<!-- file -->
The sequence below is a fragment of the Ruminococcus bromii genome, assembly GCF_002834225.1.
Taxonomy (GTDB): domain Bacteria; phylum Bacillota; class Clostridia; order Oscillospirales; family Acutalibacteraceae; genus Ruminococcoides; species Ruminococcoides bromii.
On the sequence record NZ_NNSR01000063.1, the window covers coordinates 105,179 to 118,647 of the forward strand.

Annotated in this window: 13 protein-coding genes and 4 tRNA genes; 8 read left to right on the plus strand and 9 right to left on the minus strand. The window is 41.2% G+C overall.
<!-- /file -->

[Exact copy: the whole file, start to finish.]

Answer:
The sequence below is a fragment of the Ruminococcus bromii genome, assembly GCF_002834225.1.
Taxonomy (GTDB): domain Bacteria; phylum Bacillota; class Clostridia; order Oscillospirales; family Acutalibacteraceae; genus Ruminococcoides; species Ruminococcoides bromii.
On the sequence record NZ_NNSR01000063.1, the window covers coordinates 105,179 to 118,647 of the forward strand.

Annotated in this window: 13 protein-coding genes and 4 tRNA genes; 8 read left to right on the plus strand and 9 right to left on the minus strand. The window is 41.2% G+C overall.